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Dear readers, I have moved to Substack and I will be writing here from now on:
In the meantime, I will leave up for posterity. Enjoy!

Are your SEO efforts working, or failing?

(For a quick summary of Search engine optimization, check out the Wikipedia entry)

SEO is a black art – with an emphasis on Art not Science
If you’ve ever wanted to increase website traffic, you’ve likely stumbled on a dozen or more guides on SEO. In fact, if you google "SEO tips" and look specifically for PDFs, you end up with this results page. Click through a couple and check them out.

In general, you’ll find that most of the SEO articles seem to consist of a long list of rules for what’s "good SEO" like:

  • Put the right keywords into your URL
  • Change your META keyword list to include important phrases
  • H1 is so much better than H2
  • Use sitemaps, because that helps your indexing
  • … blah blah

OK, I’m sure that most of these work, at least to some degree. And at the very least, large groups of consultants and agencies benefit from this confusion, because it ends up looking like a tax code – if you don’t know the ins and outs of hundreds of possible rules, then it’s hard to think about tackling this in-house, or even evaluating the performance.

Like viral marketing, the vast majority of the knowledge out there consists of little lists of "rules of thumb" ideas to implement. And also like viral marketing, there’s a lot of tribal knowledge and hucksters who make a living writing about cute ideas, without putting it all together into a coherent theory.

If SEO were a science…
Let’s think about how the medical sciences has evolved over time:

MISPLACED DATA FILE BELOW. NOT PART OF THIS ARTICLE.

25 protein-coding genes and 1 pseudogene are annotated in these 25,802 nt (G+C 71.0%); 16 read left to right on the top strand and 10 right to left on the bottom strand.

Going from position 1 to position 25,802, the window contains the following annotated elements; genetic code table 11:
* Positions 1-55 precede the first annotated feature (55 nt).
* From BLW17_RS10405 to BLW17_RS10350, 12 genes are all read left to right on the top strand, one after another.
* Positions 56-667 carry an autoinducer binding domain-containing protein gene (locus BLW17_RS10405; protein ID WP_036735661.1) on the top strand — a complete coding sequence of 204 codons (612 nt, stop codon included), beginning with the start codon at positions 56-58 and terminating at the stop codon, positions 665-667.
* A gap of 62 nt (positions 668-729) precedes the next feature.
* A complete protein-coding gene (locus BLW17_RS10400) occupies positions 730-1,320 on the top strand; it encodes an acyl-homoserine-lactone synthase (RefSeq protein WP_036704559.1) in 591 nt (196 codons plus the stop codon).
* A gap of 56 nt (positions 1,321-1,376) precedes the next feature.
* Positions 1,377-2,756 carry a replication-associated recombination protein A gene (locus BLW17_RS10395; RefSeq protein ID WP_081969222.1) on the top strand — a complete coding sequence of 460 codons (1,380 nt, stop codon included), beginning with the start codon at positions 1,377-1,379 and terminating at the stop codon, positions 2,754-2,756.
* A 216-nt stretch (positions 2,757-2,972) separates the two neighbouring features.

• 15,000BC to 1700s AD:
    • Hmm, if you’re sick and you eat god-knows-what, you seem to get better!
    • Also, you might decide to make up some rules for WHY it is that something happened
    • This could be, of course confusing correlation with causation
  • 1746 AD:
    • British guy does the first ever A/B test to figure out that citrus cures scurvy
    • Of course, you still don’t know why – but it works
  • 1853 AD:

And of course, it was only recently that we started to understand HOW and WHY certain drugs work, through a deeper understanding of the human body and the chemistry involved.

So back to SEO, if the accumulated knowledge essentially consists as a bunch of "best practices," then what you have is a very nonscientific approach to the problem. It’s basically at the stage of eating various things, seeing if they kill you, and collecting a list of plants that may or may not help you. And as a result, you’d have a list of "Eat this, and not this"-type rules, rather than a unified way of approaching the problem.

What are the right SEO metrics?
First off, if anyone has found some interesting data or articles in this direction – please send them to me – I’d love to read more about the topic.

In the meantime, I’ll talk about what I’ve found so far: After searching around, I definitely found some interesting articles for how to incorporate these ideas into a broader framework – here are two:

Both are worth a quick read.

The idea is to separate out different parts of SEO. You have 3 components: